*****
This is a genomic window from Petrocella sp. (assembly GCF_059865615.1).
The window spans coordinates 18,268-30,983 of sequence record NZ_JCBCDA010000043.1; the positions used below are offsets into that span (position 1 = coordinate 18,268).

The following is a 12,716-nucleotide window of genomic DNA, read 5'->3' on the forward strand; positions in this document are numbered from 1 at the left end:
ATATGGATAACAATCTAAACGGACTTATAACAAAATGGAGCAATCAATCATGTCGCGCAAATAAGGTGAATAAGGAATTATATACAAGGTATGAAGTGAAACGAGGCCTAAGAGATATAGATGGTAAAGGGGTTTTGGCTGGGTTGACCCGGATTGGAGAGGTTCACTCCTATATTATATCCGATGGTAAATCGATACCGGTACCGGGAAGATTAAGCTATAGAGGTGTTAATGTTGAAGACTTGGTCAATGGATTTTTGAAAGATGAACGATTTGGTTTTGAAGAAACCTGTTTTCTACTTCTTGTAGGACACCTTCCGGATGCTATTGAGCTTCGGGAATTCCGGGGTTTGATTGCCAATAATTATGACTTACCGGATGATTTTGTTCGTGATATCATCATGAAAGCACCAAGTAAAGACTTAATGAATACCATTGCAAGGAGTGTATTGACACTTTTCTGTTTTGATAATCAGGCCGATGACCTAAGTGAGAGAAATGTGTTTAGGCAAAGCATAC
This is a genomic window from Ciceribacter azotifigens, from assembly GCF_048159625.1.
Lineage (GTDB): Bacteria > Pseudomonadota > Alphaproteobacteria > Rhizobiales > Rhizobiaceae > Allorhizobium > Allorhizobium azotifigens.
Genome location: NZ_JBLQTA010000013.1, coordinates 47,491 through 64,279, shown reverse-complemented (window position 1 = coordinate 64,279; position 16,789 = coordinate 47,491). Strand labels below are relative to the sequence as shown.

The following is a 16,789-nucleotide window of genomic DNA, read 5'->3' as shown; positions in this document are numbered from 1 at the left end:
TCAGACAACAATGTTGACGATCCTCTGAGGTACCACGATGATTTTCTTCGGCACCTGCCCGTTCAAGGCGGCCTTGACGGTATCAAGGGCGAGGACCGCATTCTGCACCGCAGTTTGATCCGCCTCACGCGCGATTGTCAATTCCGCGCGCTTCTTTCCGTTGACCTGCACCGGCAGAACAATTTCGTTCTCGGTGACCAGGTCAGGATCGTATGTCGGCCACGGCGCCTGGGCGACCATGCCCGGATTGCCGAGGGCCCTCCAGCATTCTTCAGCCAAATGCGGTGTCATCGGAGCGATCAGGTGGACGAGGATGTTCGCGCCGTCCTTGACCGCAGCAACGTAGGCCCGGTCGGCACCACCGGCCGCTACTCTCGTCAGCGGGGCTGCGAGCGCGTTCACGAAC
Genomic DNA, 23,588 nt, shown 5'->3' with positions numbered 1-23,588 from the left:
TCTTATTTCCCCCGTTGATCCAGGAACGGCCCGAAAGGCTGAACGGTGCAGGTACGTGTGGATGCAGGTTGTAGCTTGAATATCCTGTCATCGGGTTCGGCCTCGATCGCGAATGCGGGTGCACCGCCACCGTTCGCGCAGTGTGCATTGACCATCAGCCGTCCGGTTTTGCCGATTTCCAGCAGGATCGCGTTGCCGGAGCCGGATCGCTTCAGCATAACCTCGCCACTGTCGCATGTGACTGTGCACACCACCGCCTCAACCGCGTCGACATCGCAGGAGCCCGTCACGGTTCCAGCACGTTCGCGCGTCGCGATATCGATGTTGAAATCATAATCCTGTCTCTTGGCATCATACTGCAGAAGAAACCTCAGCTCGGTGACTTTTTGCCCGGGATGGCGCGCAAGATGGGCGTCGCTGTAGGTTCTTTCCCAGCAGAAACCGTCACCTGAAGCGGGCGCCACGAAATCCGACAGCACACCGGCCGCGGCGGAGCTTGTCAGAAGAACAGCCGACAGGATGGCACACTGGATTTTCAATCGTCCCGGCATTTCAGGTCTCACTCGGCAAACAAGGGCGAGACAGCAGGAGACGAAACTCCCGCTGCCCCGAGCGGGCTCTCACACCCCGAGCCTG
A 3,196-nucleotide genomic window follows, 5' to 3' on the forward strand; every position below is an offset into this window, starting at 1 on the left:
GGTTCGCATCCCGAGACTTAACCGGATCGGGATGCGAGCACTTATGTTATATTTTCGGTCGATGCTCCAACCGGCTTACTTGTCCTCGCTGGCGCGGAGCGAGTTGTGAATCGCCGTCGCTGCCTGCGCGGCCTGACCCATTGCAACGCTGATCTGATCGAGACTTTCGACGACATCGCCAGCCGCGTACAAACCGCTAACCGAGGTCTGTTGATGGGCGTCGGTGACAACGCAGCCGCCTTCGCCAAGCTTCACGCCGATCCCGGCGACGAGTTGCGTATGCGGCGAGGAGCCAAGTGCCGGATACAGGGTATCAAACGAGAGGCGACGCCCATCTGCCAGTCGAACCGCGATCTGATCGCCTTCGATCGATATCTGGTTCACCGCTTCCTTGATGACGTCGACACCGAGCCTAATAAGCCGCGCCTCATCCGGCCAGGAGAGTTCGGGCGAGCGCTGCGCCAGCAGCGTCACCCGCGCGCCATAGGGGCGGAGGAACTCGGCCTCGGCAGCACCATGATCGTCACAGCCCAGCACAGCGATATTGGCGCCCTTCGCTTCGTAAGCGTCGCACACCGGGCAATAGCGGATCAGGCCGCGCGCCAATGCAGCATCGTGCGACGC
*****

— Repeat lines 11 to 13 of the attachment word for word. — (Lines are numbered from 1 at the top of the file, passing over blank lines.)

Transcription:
TCTTATTTCCCCCGTTGATCCAGGAACGGCCCGAAAGGCTGAACGGTGCAGGTACGTGTGGATGCAGGTTGTAGCTTGAATATCCTGTCATCGGGTTCGGCCTCGATCGCGAATGCGGGTGCACCGCCACCGTTCGCGCAGTGTGCATTGACCATCAGCCGTCCGGTTTTGCCGATTTCCAGCAGGATCGCGTTGCCGGAGCCGGATCGCTTCAGCATAACCTCGCCACTGTCGCATGTGACTGTGCACACCACCGCCTCAACCGCGTCGACATCGCAGGAGCCCGTCACGGTTCCAGCACGTTCGCGCGTCGCGATATCGATGTTGAAATCATAATCCTGTCTCTTGGCATCATACTGCAGAAGAAACCTCAGCTCGGTGACTTTTTGCCCGGGATGGCGCGCAAGATGGGCGTCGCTGTAGGTTCTTTCCCAGCAGAAACCGTCACCTGAAGCGGGCGCCACGAAATCCGACAGCACACCGGCCGCGGCGGAGCTTGTCAGAAGAACAGCCGACAGGATGGCACACTGGATTTTCAATCGTCCCGGCATTTCAGGTCTCACTCGGCAAACAAGGGCGAGACAGCAGGAGACGAAACTCCCGCTGCCCCGAGCGGGCTCTCACACCCCGAGCCTG
A 3,196-nucleotide genomic window follows, 5' to 3' on the forward strand; every position below is an offset into this window, starting at 1 on the left:
GGTTCGCATCCCGAGACTTAACCGGATCGGGATGCGAGCACTTATGTTATATTTTCGGTCGATGCTCCAACCGGCTTACTTGTCCTCGCTGGCGCGGAGCGAGTTGTGAATCGCCGTCGCTGCCTGCGCGGCCTGACCCATTGCAACGCTGATCTGATCGAGACTTTCGACGACATCGCCAGCCGCGTACAAACCGCTAACCGAGGTCTGTTGATGGGCGTCGGTGACAACGCAGCCGCCTTCGCCAAGCTTCACGCCGATCCCGGCGACGAGTTGCGTATGCGGCGAGGAGCCAAGTGCCGGATACAGGGTATCAAACGAGAGGCGACGCCCATCTGCCAGTCGAACCGCGATCTGATCGCCTTCGATCGATATCTGGTTCACCGCTTCCTTGATGACGTCGACACCGAGCCTAATAAGCCGCGCCTCATCCGGCCAGGAGAGTTCGGGCGAGCGCTGCGCCAGCAGCGTCACCCGCGCGCCATAGGGGCGGAGGAACTCGGCCTCGGCAGCACCATGATCGTCACAGCCCAGCACAGCGATATTGGCGCCCTTCGCTTCGTAAGCGTCGCACACCGGGCAATAGCGGATCAGGCCGCGCGCCAATGCAGCATCGTGCGACGC